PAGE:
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Worth the Fall(113)

By´╝ÜClaudia Connor

Abby peeked around him for another look. A row of rectangular tables, connected end to end, lined one entire wall of the banquet room. Covered in white cloth that touched the ground, every inch of surface filled with cookies.

Matt had explained to her it was a family tradition for every female relative to bring cookies for the reception, but never in her wildest imagination could she have pictured the massive quantity and variations.

It was like a social scene in and of itself. Ladies crept up and down along the tables, pointing and speculating. Choosing which cookies to eat first was like a mating ritual, and the men had to eat with care. And then there were the kids, scouring on tiptoes for anything without nuts.

And then there was her son. Under the table.

“Matt, he can’t be crawling under there. One of us needs to go drag him out.” She smoothed his shirt and gave him a loving pat. “Preferably you.”

Matt shook his head. “No way. It’s practically a rite of passage to sneak cookies under the cookie tables. Those were some of my first black ops. And, you should know,” he murmured behind her ear, “I was never caught.”

“Well, maybe you should teach your son some stealth.” They froze on the word “son,” their smiles spreading like mirror images.

“My son,” Matt said proudly, “has plenty of stealth. Did you actually see him or just his feet?”

“I saw—”

The bandleader interrupted, calling fathers and daughters to the floor for a special dance.

Matt took her hand in his and led her to the girls, who were lining the dance floor with their cousins. Annie and Gracie stood on the edges. How was he going to work this?

“Hello, ladies.”

His nieces grinned and giggled. “Hi, Uncle Matt.”

He stepped in front of Annie and held out his hand with a little bow. “May I have this dance?”

Annie hesitated, looking around at the other girls going off with their dads.

Gracie twirled, ending with a hop. “What about me?”

“I’m saving you for the ladybug dance. It’s next,” he said, tapping her on the nose.

Abby watched her husband with pride. Such a quick thinker, and he’d need it in the years ahead. Her little sister’s enthusiasm was just what Annie needed to spur her on, and she placed her hand in Matt’s.

They made their way into the center of the dance floor, now covered in daddies waltzing with grown daughters or holding baby girls.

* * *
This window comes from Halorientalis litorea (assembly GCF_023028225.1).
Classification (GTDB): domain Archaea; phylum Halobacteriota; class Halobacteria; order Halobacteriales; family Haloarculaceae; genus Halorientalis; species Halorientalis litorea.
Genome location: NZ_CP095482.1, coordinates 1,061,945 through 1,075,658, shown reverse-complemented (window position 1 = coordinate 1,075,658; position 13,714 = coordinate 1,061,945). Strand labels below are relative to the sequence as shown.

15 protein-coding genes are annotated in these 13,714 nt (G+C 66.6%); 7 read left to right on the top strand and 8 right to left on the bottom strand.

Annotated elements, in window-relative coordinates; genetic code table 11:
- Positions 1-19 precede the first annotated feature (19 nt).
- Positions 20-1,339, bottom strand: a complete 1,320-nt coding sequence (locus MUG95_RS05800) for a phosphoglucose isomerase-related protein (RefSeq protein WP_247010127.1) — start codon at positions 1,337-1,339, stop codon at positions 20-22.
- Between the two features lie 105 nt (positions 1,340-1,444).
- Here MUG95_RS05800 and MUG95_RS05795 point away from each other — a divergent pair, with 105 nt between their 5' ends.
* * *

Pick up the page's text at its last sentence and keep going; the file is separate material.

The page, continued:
“I need anover dwink,” Gracie said, holding her fancy glass in the air. That probably made four Shirley Temples so far, on top of cake and no telling how many cookies. Abby pitied the family member who’d be taking Gracie and Charlie for the night. But that was just another wonderful thing about Matt’s big family: always plenty of options.

Even now, one of the preteen cousins from out of town toted Charlie around on her hip. Two elderly aunts had spent the last hour passing Mary back and forth. From the look on Marge’s face as she approached them, that was about to end. There was so much love for Abby and her children she could hardly absorb it all.

She glanced back just as Matt lifted Annie from where she stood on his shoes to hold her in his arms. A bit of white fluff in Matt’s big arms, sash untied, strands of hair falling out of her braid. Matt swayed and spun with her little arms wound around his neck, her head on his shoulder. It wouldn’t be long before Matt would be doing it again, only next time it would be during a father-of-the-bride dance.

Anthony Senior stepped up beside Abby, and they watched as the dance came to an end.

“I’d say everything turned out pretty well,” he said.

She wasn’t sure if Matt’s dad was talking about the perfectly detailed wedding and reception or their life. Her answer applied to both. “Yes. It did.”

Matt approached, his hand looking big on Annie’s small back, and for a second Abby thought her daughter might have fallen asleep. It wouldn’t surprise her after the day they’d had.

Annie’s head popped up when they reached her. Oh well. Probably better she didn’t fall asleep at this point.

“Hey, princess,” Matt’s dad said. Everyone had picked up on Matt’s nicknames for the kids. “Want to dance with your grandpa?”

“I can’t,” Annie said with her ever-serious expression. “I’m going to get a cookie.” Then she looked right at Matt and added, “With my daddy.”

Matt took Abby’s hand, laced their fingers and squeezed. Warm and solid and right. When their eyes met she wasn’t sure if he winked or was blinking back tears. Didn’t matter. Either way, it was perfect.